March 17, 2020

Happiness – Material and Spiritual – by Shahnaz (Louise Spencer) Waite

Thomas Edison, when celebrating his eighty-second birthday, was asked to give his formula for a happy life. He replied -"I am not acquainted with anyone who is happy." He could not give a recipe for happiness, he who had given to mankind so much that had brought comfort and enlightenment the world over, because, as he stated he knew no one who was happy. His statement was unqualified, he made no exceptions.

On the other hand, there are countless cults whose leaders make a specialty of "formulas for happiness." They promise perfect "health, wealth, love, and happiness" to all who will pay the price for the formula with instructions as to how to apply it; but it does not seem to work out well or more of their followers would demonstrate the promised results.

The extreme scarcity of happiness goes to show that there is something else to be sought for upon which happiness depends, or else that one is searching in the wrong direction.

There are as many human opinions as to how happiness may be obtained as there are various conceptions as to what constitutes that blissful state. That which ranks first among these may be classified under sense-gratification. By the pleasure seeker it is confused with the sought-for prize. Yet we know that sense-gratification is not happiness neither is asceticism practiced to win this sacred gift.

It has been said that "happiness ever flees the ardent seeker," that it "comes unbidden when it comes at all." Conditions must be right, for it enters the human heart. It cannot dwell with discord or inharmony. It is never found where evil impulses, greed and selfishness dwell.

Neither does marked culture, education, talents or fame encage it. Palatial environments, wealth and social position seem more often to frighten it away; and sordid conditions offer no inducement for its abiding place. Material grandeur, pomp and glory hold nothing that attracts its divine nature.

In Mythology even the "Gods of Olympus" were not said to be happy, and human history reveals very little happiness in its record of the ages.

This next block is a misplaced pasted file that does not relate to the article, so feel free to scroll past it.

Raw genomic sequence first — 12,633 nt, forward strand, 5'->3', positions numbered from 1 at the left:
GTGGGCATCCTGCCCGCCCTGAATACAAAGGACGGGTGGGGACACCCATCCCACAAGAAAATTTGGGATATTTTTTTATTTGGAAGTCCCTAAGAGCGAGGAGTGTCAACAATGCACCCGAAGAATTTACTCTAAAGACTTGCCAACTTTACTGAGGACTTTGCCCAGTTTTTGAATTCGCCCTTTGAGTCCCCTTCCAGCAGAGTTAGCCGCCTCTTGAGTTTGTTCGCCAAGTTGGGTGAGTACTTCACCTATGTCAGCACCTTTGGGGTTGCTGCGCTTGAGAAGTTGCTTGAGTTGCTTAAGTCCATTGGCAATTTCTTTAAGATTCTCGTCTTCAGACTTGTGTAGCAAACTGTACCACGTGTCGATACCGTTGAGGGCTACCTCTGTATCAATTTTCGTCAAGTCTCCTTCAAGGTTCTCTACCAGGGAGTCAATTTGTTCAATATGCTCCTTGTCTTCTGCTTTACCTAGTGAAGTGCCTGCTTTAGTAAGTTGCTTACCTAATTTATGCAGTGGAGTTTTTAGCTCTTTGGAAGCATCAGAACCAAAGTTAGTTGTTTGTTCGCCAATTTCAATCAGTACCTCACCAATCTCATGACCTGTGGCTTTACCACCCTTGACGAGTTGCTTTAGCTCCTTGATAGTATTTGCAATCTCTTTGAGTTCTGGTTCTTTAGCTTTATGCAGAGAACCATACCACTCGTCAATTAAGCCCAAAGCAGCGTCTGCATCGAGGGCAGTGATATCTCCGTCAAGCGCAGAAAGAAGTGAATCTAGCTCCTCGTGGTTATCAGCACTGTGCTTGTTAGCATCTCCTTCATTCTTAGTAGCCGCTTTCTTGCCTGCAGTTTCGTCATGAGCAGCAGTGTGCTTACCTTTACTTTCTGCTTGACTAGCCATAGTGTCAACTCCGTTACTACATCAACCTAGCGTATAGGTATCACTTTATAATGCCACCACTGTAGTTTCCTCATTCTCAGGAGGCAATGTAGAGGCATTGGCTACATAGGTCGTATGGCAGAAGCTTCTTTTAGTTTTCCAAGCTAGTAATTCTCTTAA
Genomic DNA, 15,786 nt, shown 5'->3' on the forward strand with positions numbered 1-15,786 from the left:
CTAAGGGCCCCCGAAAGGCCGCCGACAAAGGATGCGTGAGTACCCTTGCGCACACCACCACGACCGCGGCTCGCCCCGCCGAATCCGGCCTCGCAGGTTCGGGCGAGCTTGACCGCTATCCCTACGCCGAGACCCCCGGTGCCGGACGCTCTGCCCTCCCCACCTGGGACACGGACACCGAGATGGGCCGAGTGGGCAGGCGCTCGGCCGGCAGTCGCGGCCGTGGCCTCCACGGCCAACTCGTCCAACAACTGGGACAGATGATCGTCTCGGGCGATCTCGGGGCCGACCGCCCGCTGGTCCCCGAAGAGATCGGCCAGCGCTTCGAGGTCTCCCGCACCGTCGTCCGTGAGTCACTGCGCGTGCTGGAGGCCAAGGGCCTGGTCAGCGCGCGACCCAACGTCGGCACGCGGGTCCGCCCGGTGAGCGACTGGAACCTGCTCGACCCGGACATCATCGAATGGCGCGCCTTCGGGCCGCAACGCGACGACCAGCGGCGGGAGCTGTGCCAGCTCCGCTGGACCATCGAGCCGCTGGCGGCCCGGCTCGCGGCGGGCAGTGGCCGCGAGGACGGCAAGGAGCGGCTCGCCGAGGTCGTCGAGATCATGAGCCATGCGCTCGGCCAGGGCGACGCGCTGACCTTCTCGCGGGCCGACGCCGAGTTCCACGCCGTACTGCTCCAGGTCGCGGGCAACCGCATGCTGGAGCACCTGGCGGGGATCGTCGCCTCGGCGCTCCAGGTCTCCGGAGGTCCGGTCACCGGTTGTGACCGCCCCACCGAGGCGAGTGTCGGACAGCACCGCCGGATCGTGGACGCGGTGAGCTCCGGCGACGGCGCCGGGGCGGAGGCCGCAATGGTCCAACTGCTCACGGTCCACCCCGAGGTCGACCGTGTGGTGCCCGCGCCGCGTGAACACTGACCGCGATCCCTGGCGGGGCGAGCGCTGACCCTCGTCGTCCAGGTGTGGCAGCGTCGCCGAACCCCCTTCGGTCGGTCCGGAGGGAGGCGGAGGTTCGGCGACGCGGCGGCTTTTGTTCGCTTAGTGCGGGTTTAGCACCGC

Why then does this quest for happiness go on so frantically, continuously, and apparently is so futile? Has its evasiveness no spiritual meaning for us? Are we as humans really ready for happiness?

To entertain so divine a guest, one must have a still chamber in the heart, a place of absolute purity, beauty and harmony. The flitting fantasies which men experience, dependent upon the senses, which enter their lives from time to time, cannot enter that sacred chamber. One may think he is happy for a while, but later awakens from the dream only to find it an illusion, and not reality.

Many of the religions do not promise happiness during one's human pilgrimage. Jesus held up the immortal life, life in the hereafter, as the goal of attainment. Human life implies growth, and growth is ever accompanied by pain. While there is any undeveloped side to man's soul, any imperfect faculty, there must be struggle and strife. Hence happiness complete and soul- satisfying cannot be of human origin, or known by the lower consciousness of man.

Mr. Edison has been more than frank. He has plainly and bluntly stated a fact which most seek to hide even from themselves. He is "acquainted with no one who is happy." Yet Mr. Edison is eminently successful. Those who so lightly unite "success with happiness', as twins, might note this fact. It would seem these twains are not interdependent or in any way correlated.

What then is happiness, that it is so elusive, and comparatively non-existent? Who can describe it? It seems to mortal sense an intangible, ethereal essence which steals into hearts like a breath from heaven. It may linger but a moment, or it may shed its benediction over a shadowed life, for shadows are not incompatible with it, though earthly splendor may be.

Having seen its rare radiance shining forth now and then through the human face of some great soul, we know it is not a myth, therefore its general absence from the world of humanity seems to prove that conditions for its abode are not right in human hearts.

Is selfishness the unsurmountable barrier to happiness? When we rise in consciousness above the petty, little center and circumference of self with its material interests, its insatiable clamorings for pleasure, for entertainment, for earthly possessions, and so-called joy, we find that the human heart has not been seeking for real happiness, but only forgetfulness of self, forgetfulness of some misery, some disappointment, some jealous thought, some envious desire, some unfulfilled ambition. To forget self is the motive of this urge.